- Registry permissions – Using these settings you can control the Access Control List (ACL) of Registry Keys.
- File and folder permissions – Using these settings you can control the ACLs of files and folders on the target server.
These are just the security settings that you can set in a standard default security template. Like almost everything else in a computer environment, you can also customize the settings. (Refer to article “Customizing Windows Security Templates” for details on how to accomplish this.) Customization can be made in the security template to modify Registry values.
Options for deploying security templates
Now that you have your security templates configured for your servers, they must be deployed to each server. There are three options that you can use to deploy a security template to a server. The first option is the manual method and is not very efficient. The second option is semi-automated, but still requires some hand holding of the security template to get it deployed. The third, and final, option is the desired method, as it allows for the automated deployment of the security templates.
For your first option, you can use the Security Configuration and Analysis snap-in within the MMC on the target server. This snap-in is loaded into the MMC identical to the Security Templates snap-in that we discussed earlier. Once the snap-in is loaded, you have the menu option to “Open Database”, which is really adding the security template to the tool for analysis and deployment. Once you add in the security template to the tool, the option to “Configure Computer Now” becomes enabled. This will take the settings from the security template and set them on the server.
For your second option, you can create a script (or run a command from a command prompt window) that takes advantage of the Secedit.exe tool. This tool gives you a bit of flexibility in configuring and analyzing a computer with regard to the security templates. The command has many switches, but you will use the /configure switch that has the following parameters:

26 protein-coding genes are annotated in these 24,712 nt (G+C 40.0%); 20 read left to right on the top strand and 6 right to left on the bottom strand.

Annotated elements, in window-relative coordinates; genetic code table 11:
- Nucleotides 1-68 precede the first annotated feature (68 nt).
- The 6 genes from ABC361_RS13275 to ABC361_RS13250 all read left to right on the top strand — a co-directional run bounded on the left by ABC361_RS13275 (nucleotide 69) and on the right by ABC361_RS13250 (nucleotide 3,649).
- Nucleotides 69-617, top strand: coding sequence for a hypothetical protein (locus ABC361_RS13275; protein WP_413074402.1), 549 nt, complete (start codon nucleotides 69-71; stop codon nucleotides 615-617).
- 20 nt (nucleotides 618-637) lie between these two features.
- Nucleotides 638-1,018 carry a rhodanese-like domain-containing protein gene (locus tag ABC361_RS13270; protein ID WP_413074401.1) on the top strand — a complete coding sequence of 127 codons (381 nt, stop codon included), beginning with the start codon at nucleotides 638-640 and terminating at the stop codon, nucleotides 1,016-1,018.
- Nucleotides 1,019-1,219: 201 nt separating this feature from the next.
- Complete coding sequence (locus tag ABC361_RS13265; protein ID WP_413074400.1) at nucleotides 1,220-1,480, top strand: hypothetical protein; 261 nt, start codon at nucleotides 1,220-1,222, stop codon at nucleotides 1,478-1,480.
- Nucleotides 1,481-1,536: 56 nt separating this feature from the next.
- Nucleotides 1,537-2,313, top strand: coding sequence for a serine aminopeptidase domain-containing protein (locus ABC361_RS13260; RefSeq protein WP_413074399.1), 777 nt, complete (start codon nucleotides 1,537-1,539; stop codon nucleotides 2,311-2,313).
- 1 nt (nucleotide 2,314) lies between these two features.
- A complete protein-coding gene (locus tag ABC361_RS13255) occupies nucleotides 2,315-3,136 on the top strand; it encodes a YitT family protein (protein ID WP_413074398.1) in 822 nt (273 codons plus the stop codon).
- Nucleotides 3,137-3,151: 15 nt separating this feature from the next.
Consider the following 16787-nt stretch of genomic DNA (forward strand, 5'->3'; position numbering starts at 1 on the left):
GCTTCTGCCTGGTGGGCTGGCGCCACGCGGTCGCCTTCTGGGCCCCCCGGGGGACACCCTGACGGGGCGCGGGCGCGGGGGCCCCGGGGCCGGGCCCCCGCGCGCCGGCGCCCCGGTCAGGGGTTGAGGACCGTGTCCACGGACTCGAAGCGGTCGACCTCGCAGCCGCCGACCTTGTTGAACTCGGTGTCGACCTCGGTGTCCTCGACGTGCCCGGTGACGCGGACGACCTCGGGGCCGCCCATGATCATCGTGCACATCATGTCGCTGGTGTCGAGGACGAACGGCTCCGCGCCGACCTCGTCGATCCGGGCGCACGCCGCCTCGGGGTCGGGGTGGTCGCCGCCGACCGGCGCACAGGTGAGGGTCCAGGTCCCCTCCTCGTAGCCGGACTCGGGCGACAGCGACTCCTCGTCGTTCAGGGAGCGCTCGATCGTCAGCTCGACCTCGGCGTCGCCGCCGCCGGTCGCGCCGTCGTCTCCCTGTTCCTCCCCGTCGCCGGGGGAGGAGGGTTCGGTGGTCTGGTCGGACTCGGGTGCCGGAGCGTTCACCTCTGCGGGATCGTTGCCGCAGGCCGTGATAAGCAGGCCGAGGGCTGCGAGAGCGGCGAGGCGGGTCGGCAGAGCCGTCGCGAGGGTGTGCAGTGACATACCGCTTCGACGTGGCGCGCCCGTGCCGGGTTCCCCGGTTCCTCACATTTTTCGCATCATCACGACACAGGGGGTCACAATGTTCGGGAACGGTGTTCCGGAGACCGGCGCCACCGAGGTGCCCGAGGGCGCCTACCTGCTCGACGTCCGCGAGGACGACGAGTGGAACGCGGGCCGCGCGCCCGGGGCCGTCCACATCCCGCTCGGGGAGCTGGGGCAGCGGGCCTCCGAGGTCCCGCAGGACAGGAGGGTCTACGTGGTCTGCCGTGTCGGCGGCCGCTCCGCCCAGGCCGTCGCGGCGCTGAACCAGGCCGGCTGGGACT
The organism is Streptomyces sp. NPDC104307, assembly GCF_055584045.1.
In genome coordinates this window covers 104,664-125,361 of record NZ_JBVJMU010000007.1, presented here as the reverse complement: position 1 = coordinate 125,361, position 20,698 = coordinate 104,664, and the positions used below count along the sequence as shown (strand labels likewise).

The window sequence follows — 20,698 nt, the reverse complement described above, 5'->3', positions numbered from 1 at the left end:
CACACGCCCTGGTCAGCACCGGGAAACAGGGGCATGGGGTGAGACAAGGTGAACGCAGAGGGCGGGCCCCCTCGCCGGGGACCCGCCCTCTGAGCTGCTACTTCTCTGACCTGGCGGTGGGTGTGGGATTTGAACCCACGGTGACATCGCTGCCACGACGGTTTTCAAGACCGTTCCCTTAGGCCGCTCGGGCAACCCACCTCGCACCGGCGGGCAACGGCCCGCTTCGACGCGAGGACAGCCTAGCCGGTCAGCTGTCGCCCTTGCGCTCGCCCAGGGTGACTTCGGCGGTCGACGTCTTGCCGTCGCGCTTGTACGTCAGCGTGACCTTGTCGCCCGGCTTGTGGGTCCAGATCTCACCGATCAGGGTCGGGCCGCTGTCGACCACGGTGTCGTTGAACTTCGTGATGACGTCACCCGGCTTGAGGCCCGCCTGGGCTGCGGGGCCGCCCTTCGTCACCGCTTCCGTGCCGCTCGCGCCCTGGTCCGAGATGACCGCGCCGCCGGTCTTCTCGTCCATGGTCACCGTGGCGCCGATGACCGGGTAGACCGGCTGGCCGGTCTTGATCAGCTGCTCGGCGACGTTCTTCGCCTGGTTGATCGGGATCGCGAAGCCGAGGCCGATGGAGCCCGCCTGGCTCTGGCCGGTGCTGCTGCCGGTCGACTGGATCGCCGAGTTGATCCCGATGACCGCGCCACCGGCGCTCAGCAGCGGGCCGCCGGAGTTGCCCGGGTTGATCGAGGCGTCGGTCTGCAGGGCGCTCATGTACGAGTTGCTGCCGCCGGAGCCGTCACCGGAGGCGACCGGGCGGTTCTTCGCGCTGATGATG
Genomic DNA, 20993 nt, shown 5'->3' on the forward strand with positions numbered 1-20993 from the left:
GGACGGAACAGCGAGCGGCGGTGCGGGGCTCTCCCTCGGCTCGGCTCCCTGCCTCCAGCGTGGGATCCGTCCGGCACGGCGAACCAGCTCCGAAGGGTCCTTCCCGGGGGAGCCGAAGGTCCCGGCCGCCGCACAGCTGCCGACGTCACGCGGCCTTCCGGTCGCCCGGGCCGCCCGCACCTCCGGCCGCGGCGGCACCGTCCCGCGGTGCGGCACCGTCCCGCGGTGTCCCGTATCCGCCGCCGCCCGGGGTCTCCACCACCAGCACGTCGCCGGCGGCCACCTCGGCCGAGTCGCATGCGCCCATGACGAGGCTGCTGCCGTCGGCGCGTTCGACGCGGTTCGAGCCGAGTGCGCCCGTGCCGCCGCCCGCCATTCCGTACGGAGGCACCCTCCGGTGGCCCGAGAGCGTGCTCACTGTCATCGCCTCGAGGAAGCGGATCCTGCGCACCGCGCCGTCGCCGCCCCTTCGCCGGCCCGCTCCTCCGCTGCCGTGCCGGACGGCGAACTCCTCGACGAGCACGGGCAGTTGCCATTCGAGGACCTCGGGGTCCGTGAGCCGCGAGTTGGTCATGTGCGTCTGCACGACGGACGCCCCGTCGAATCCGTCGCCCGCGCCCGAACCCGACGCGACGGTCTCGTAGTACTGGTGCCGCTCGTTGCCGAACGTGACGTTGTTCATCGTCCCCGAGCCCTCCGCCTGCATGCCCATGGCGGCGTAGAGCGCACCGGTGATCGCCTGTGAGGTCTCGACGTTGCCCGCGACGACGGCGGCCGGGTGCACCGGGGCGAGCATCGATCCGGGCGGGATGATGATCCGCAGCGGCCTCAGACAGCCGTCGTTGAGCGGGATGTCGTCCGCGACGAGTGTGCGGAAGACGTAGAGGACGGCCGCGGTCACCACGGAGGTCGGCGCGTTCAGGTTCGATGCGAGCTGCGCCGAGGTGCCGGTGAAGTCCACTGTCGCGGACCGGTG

secedit /configure /db FileName [/cfg FileName ] [/overwrite][ /areas area1 area2...] [/log FileName] [/quiet]
The only required parameters are the /configure and /db settings. Everything else further specifies details of the security template if you need to be granular with the deployment of the security settings.
Your final option for deploying the security template is to use your existing Active Directory structure and rely on Group Policy. Group Policy has a default mechanism to import and deploy security templates. For example, you might have all of your Web servers in an organizational unit (OU) named WebServers. If you create and link a Group Policy Object (GPO) to WebServers OU, you can import the security template to the GPO. The tool to do the management of the GPO is the Group Policy Management Console (GPMC). To import the security template into the GPO, you will edit the GPO from within the GPMC initially. After you have the Group Policy Editor running, you will open the GPO to expose the Security Settings node, as shown in Figure 2.
Figure 2: Security Settings node in Group Policy Editor
By right-clicking on this node, you will have an option to “Import Policy”. This menu option will give you a chance to import your security template into the GPO. Once the security template is in the GPO, it will automatically deploy to all servers that it is targeting (based on those in the OU) using default Group Policy processing. For servers, this processing occurs automatically every 90 minutes.
There are no default installed Windows servers that will meet your security needs completely. Therefore, you need to consider the most economical and efficient methods for configuring these servers. Since security is not a narrow set of configurations, you need to use some mechanism that can handle a wide variety of settings. The security templates provide a broad, yet deep, capability of configuring security settings for your servers. With the variety of security configurations that come standard with the security templates, coupled with the ability to customize them, you can get the majority of the security settings accomplished using only this one solution. Finally, by using any one of three methods to deploy your security templates, GPOs being the most efficient, you can have your servers functioning in a secure manner quickly.